Ames & Klompen et al. used a combination of microscopy, microfluidic devices, molecular biology techniques, mass spectrometry-based proteomics, and other experimental assays to provide the first detailed description, to thier knowledge, of the contents of the mucus liberated from lab-reared Cassiopea xamachana Medusae. Released within the mucus, they discovered three types of undeployed nematocysts, as well as microscopic, motile, cellular masses composed of nematocytes that Ames & Klompen et al. formally call cassiosomes. While cassiosomes bear some resemblance to another Cnidarian structure originating in mesenteries of the Starlet Sea Anemone, Nematostella, called nematosomes, the unique traits of cassiosomes in Cassiopea xamachana include their release into the water column within mucus, the ability to trap and kill prey as mobile grenades outside of the Medusa, their organization as an outer epithelial layer surrounding a mostly empty core (rather than a solid ball of cells), and the presence of centrally-located endosymbiotic Symbiodinium Dinoflagellates. Ames & Klompen et al. document the presence of cassiosomes in five species spanning four families of the order Rhizostomeae, while also confirming their absence in the Moon Jellyfish, Aurelia, (Semaeostomeae), a representative of the sister lineage, and discuss the possibility of a single evolutionary event behind this envenomation strategy which, to their knowledge, is unique. Despite the growing body of work on Cassiopea xamachana from an organismal biology perspective, Ames and Klompen et al.'s study is the first to directly investigate stinging properties of the mucus of this Jellyfish and the potential ecological and evolutionary relevance.

Observations were made on lab-reared Cassiopea xamachana and on Medusae in their natural habitat in waters of Florida Keys Mangrove forests. In both cases, Medusae were observed releasing copious amounts of mucus into the water when the surrounding water was disturbed (by Jellyfish aquarists and/or snorkelers), or when prey items were provided (e.g., Artemia nauplii in aquarium-reared Medusae). The stinging water phenomenon was experienced by Ames & Klompen et al. while handling lab-reared and/or wild Cassiopea xamachana and other Rhizostome Jellyfish examined during the study.

Medusae of the Upside-down Mangrove Jellyfish Cassiopea xamachana. (a), (b) Medusae (5–12 cm diameter) resting on umbrella apex (white arrow) with oral arms (cyan arrows) facing up, observed in the natural mangrove habitat in Key Largo, Florida (USA). (c)–(f) Cassiosome nests (pink arrows) observed as white bulging spots at the termini of vesicular appendages (green arrows) off-branching from areas of frilly digitate cirri (black arrows) on Medusa oral arms (cyan arrows). Some cassiosome nests appear less full than others. Scale bars: (a) 2 cm; (b) 5 cm; (c), (d) 1 mm; (e), (f 0.5 mm. Ames & Klompen et al. (2020).

Cassiopea xamachana Medusae start out like most Scyphozoan Jellyfish, as an asexual microscopic Polyp that metamorphosizes into a sexually reproducing Medusa via a process known as strobilation. However, they differ from most Jellyfish in that they host endosymbiotic Dinoflagellates (also called zooxanthellae). Colonisation of Polyps by Algal endosymbionts is the most common type of intracellular mutualism among Cnidarians of the class Anthozoa (e.g., Corals and Anemones), and although it is less common in Jellyfish species, endosymbiosis triggers the start of Cassiopea xamachana polyp strobilation. During the sessile life stage, these Polyps engulf Dinoflagellates (unicellular Algae called Symbiodinium) via the manubrium (feeding tube), which are then phagocytosed by endodermal cells. Bound by a membrane complex that combines host and infecting cell membranes (called a symbiosome), Symbiodinium spp. migrate to the Polyp mesoglea and remain there housed in endodermal cells, transformed into amoebocytes. Shortly after infection with endosymbionts, Cassiopea xamachana Polyps undergo strobilation, and the apical portion metamorphosis into an Ephyra (juvenile Medusa) which then develops into a sexually mature male or female Medusa, with multiple colour variants based on endosymbionts. Symbiodinium-generated photosynthates support the Jellyfish host metabolism, growth, reproduction and survival. This promotes conservation and recycling of essential nutrients, given their strategic presence amidst downwelling light, which is of unrivaled ecological importance for Coral reefs and Cassiopea populations alike.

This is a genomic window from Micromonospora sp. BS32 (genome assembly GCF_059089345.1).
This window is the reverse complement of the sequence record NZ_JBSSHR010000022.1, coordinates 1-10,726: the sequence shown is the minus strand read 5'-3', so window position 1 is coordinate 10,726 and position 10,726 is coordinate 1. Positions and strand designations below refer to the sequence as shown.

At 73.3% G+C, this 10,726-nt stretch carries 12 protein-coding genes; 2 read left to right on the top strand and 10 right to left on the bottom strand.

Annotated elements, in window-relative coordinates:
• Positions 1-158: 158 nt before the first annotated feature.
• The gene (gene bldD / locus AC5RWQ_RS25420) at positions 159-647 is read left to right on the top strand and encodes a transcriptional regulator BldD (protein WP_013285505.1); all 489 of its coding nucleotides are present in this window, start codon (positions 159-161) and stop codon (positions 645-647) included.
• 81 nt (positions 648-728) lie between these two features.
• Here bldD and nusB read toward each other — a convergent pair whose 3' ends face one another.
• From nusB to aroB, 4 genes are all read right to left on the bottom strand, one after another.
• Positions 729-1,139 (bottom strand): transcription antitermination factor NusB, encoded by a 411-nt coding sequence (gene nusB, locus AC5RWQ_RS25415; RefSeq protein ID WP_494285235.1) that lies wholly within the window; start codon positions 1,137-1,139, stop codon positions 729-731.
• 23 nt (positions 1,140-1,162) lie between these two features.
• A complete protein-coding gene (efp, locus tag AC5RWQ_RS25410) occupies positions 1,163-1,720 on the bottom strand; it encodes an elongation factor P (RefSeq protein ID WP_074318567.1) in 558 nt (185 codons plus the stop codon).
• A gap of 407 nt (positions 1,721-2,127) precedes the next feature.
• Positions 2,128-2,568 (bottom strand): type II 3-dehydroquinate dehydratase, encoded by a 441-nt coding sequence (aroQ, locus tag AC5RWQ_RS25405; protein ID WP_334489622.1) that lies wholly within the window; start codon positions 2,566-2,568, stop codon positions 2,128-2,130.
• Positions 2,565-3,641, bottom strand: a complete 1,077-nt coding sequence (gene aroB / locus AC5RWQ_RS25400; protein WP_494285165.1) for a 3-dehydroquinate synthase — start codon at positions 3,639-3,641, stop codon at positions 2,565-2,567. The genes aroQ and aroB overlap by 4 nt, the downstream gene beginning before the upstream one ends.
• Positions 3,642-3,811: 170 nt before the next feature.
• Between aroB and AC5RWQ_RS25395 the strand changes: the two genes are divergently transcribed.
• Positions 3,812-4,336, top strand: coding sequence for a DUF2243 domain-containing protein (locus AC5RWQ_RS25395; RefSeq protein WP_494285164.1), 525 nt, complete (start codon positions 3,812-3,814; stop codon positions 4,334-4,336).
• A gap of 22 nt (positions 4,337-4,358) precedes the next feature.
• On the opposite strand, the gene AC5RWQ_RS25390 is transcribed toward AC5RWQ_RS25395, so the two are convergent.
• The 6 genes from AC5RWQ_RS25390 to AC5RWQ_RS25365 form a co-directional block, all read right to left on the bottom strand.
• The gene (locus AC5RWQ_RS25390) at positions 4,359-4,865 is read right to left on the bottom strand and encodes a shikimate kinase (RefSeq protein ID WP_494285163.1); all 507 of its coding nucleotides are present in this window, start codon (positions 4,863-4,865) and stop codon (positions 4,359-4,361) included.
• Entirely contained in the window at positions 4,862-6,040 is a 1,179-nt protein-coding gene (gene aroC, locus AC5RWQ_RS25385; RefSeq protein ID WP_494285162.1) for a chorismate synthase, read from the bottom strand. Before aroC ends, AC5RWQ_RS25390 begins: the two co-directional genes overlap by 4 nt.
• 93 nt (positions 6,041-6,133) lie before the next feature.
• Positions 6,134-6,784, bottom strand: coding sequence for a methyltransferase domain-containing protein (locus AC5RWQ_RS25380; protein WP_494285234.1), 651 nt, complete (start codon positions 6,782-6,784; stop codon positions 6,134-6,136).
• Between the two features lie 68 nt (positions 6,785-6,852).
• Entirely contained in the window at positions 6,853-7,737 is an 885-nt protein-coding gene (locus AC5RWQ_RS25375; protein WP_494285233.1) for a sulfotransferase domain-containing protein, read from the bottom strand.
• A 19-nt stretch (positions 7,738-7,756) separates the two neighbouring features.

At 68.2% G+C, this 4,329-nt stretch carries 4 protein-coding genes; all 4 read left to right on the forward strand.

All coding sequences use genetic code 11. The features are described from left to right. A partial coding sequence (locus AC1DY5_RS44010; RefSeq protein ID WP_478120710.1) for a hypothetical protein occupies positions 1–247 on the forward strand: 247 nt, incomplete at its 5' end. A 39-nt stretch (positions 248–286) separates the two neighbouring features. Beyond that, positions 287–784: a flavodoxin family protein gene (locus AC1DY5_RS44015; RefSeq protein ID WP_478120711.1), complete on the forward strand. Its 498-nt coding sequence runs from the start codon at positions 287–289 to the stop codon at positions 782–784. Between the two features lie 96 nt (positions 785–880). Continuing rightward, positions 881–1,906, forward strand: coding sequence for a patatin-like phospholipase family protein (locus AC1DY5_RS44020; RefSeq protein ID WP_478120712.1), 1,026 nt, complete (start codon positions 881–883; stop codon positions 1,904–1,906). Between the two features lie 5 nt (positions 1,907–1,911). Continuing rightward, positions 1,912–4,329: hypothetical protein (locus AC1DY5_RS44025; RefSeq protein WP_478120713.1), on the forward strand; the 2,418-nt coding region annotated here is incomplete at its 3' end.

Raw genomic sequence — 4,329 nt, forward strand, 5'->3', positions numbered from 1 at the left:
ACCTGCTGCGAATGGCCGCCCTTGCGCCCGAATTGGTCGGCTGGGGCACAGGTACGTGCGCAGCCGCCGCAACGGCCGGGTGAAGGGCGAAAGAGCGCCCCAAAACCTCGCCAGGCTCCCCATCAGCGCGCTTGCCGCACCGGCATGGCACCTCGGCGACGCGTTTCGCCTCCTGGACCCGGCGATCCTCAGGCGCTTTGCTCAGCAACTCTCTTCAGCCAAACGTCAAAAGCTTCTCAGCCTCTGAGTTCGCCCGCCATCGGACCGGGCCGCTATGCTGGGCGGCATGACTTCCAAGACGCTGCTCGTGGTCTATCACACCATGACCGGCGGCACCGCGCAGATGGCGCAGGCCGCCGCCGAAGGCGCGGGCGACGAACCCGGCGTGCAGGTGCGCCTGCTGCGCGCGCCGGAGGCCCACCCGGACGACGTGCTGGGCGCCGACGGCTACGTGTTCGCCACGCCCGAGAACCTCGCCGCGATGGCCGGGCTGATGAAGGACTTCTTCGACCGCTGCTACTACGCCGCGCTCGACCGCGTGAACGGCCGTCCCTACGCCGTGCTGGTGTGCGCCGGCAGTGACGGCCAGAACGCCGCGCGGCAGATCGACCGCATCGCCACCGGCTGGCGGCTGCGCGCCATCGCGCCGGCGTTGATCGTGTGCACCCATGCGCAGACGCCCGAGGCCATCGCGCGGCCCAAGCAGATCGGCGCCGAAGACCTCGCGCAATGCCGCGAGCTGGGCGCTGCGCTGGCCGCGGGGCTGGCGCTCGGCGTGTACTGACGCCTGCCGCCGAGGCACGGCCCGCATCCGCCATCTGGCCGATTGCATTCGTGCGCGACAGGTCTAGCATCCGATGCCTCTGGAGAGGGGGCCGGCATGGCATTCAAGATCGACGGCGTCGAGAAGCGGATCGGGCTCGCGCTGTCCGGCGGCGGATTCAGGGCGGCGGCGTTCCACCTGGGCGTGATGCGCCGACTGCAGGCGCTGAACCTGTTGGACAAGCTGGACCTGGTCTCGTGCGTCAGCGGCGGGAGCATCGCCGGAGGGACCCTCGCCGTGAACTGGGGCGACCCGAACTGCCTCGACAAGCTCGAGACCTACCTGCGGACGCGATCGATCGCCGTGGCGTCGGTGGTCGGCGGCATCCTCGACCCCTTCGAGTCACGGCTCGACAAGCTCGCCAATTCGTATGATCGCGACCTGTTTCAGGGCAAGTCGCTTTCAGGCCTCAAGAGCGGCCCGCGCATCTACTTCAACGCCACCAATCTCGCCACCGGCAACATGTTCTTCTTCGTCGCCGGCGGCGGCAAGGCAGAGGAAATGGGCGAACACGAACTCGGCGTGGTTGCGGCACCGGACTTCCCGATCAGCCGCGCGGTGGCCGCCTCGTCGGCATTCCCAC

Observations of mucus and cassiosome release in Cassiopea xamachana Medusae. (a) Cassiopea xamachana releasing mucus (yellow arrows) following collection in the field (Bonaire, The Netherlands Antilles). Cassiosome nests (pink arrows) appear as light bulging spots at the termini of vesicular appendages (cyan arrow). (b) Mucus (yellow arrow) released into the water by Cassiopea xamachana in the lab, small white flecks correspond to live cassiosomes (green arrows). (c) Live cassiosomes (green arrows) suspended in mucus (yellow arrow) harvested after release from Cassiopea xamachana. (d) Multiple motile cassiosomes isolated from Cassiopea xamachana mucus. (e) Live cassiosome close-up (green arrows), showing irregular shape and centralized Symbiodinium Dinoflagellates as amber spheres (red arrows). (f) Confocal image of highly motile cassiosome immobilized on glass bottom dishes coated with adhesive; image collected with × 60 objective (oil) reveals organization of the peripheral cell layer: nuclei (blue stained) of nematocytes with peripheral nematocytes bearing O-isorhiza nematocysts (blue arrows, differential interference contrast microscope image) and non-nematocyte ectodermal cells (purple). Differential interference contrast microscopy shows centrally Symbiodinium (dark spheres, red arrows) occupy presumptive Cassiopea xamachana amoebocytes in an otherwise acellular core. Scale bars: (a) 3 cm; (b) 3 mm, (c) 1 mm;, (d) 5 mm; (e) 300 μm, (f) 50 μm. Ames & Klompen et al. (2020).